William F. Balistreri, MD


December 27, 2013

In This Article

Insight Into the Mechanism, Diagnosis, and Treatment of NAFLD

An altered fecal microbiome has been implicated in the pathogenesis of nonalcoholic fatty liver disease (NAFLD). Puri and colleagues[15] set out to more clearly characterize the microbiome and metabolome of patients with NAFLD.

They performed 16S ribosomal RNA multitag pyrosequencing for fecal microbiome and mass spectrometry for small-molecule metabolomic profiling from plasma and feces. They found that NAFLD was associated with significant changes in fecal and systemic metabolites of microbial origin or contribution, despite no significant differences in microbial biodiversity. Puri and colleagues postulate pathophysiologic implications to explain their findings, including microbial influences on altering membrane permeability and aromatic amino acid metabolism, as well as induction of cellular stress.

These findings offer the potential for novel therapeutic approaches as well as biomarker discovery to noninvasively distinguish NAFLD from nonalcoholic steatohepatitis (NASH).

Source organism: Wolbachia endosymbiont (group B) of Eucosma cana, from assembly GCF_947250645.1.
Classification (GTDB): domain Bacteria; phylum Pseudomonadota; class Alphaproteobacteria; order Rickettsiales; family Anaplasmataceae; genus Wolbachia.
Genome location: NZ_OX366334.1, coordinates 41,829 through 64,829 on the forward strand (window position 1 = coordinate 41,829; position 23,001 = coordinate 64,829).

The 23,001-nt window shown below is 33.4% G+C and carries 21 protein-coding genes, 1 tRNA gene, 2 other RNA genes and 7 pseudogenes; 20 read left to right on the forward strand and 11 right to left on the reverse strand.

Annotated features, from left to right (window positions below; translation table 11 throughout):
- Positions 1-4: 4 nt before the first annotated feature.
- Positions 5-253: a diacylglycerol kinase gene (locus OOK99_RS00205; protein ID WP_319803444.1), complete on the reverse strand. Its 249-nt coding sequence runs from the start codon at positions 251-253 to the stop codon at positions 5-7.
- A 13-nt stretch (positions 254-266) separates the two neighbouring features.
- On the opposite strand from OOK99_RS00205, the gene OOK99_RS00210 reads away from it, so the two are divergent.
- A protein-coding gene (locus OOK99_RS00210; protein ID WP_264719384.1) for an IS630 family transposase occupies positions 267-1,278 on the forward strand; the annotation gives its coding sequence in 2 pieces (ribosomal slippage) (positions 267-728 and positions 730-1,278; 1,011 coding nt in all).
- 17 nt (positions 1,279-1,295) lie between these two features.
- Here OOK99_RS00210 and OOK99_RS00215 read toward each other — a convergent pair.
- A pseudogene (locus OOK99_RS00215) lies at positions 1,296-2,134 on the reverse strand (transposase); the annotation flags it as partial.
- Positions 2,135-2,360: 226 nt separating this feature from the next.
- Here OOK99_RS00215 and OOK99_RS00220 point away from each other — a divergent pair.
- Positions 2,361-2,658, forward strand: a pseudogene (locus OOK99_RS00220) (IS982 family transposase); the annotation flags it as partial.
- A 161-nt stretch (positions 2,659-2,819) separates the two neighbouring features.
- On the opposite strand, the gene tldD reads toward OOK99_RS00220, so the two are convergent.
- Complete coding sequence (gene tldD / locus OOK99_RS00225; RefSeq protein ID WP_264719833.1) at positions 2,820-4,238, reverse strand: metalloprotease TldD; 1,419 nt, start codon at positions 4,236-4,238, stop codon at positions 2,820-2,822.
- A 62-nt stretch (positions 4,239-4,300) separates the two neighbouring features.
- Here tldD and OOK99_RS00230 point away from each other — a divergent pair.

The goal of several recent studies has been to develop valid diagnostic and prognostic tools for use in patients with fatty liver disease. Cross-sectional studies have shown an association between steatohepatitis and serum levels of keratin 18 fragments (CK18). Jain and colleagues[16] assessed serial changes in serum CK18 levels in relationship to changes in liver histology. The changes in serum CK18 levels strongly predicted changes in all histologic components of NAFLD over 96 weeks of observation. They suggest that serum CK18 is a potentially useful biomarker for predicting histologic improvement in children and adolescents with NAFLD.

Other than lifestyle changes, a paucity of options for the treatment of patients with NAFLD have been validated. Polyunsaturated fatty acids (PUFA) are known to reduce insulin resistance, triglyceride levels, lipogenesis, oxidant stress, and inflammation, all key features of NASH.

Sanyal and colleagues[17] reported the results of a phase 2b prospective, double-blind, randomized, placebo-controlled trial of ethyl eicosapentaenoic acid (EPA-E), a highly purified synthetic PUFA, in patients with NASH. Although EPA-E was found to be safe and produced a modest improvement in serum triglyceride levels, this agent did not improve the histologic features or biomarkers of inflammation or fibrosis among patients with NASH.


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